See the other articles in the series here

How to get started with Android development – Basic structure

andro02In a previous article, I wrote about how you can launch your first Android application from the samples provided with Android Studio. Now that you’ve had a chance to poke around a few samples, I’m going to tell you a bit about the basic structure of an Android application.

A good place to start understanding an application is the manifest. The AndroidManifest.xml file links all the parts of an Android application together, including:

  • The activities contained in your application,
  • The theme you use,
  • The name of the application and its icon on the main screen,
  • The permission the application must request to run.

Activities and the java folder

The Java code of your application lives in the java folder. The first class you’ll create is a Activity class, which is the main building block of all Android applications. An activity is a full screen window in which all your code will run. Each activity has it own life cycle which starts when it’s first launched and last until it is finally destroyed.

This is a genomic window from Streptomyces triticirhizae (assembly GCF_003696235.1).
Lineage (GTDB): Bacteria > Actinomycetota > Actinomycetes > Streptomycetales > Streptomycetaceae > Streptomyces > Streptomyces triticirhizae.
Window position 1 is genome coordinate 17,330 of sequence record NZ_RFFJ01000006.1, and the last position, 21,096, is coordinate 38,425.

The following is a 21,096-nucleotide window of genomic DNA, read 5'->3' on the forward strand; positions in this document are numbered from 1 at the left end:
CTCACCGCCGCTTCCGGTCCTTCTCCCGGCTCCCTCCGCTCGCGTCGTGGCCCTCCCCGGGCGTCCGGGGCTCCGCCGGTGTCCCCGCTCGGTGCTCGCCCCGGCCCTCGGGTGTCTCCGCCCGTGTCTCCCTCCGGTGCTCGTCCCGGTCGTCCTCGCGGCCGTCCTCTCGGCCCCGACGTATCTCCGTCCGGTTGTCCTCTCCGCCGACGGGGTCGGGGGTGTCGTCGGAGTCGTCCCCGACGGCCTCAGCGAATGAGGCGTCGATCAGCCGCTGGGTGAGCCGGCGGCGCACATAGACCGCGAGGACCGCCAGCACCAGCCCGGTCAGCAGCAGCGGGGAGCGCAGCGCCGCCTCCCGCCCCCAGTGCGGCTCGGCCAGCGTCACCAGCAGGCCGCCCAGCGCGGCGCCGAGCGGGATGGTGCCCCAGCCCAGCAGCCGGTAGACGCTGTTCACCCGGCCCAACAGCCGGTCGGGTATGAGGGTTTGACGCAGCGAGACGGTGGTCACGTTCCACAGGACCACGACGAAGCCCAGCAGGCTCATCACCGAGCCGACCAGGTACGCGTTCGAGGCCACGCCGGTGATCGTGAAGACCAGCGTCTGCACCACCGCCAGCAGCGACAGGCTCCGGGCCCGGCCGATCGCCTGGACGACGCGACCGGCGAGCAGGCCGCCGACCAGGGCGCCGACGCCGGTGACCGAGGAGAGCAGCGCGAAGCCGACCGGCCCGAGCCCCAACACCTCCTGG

The user navigates between different activities in your application: the back button of the device closes the current activity by default and goes back to the previous one. If the user closes the first activity of your application, he’ll go back to the application that was previously open, if any. You can also launch other applications (with their own activities) using intents. You can use this to request an application that can send an email or play music, and the installed applications that can manage this will be displayed to the user.

The activity life cycle can be affected by events outside your control: for example, if a phone call comes in, your current activity (so your application) will be paused. Each activity has a layout associated with it that describes how controls that are displayed, and the activities are declared in the AndroidManifest.xml file.

Unfortunately, the fact that the activity is bound pretty strongly to the navigation AND to the user interface/layout makes it hard to separate the business logic and the display logic properly. You can create a usable Android application with only a .java file with an Activity class, but eventually you’ll want to move on to a better architecture. There are some patterns out there that can help you do this, but for your first application you should stick with this and avoid introducing additional complexity.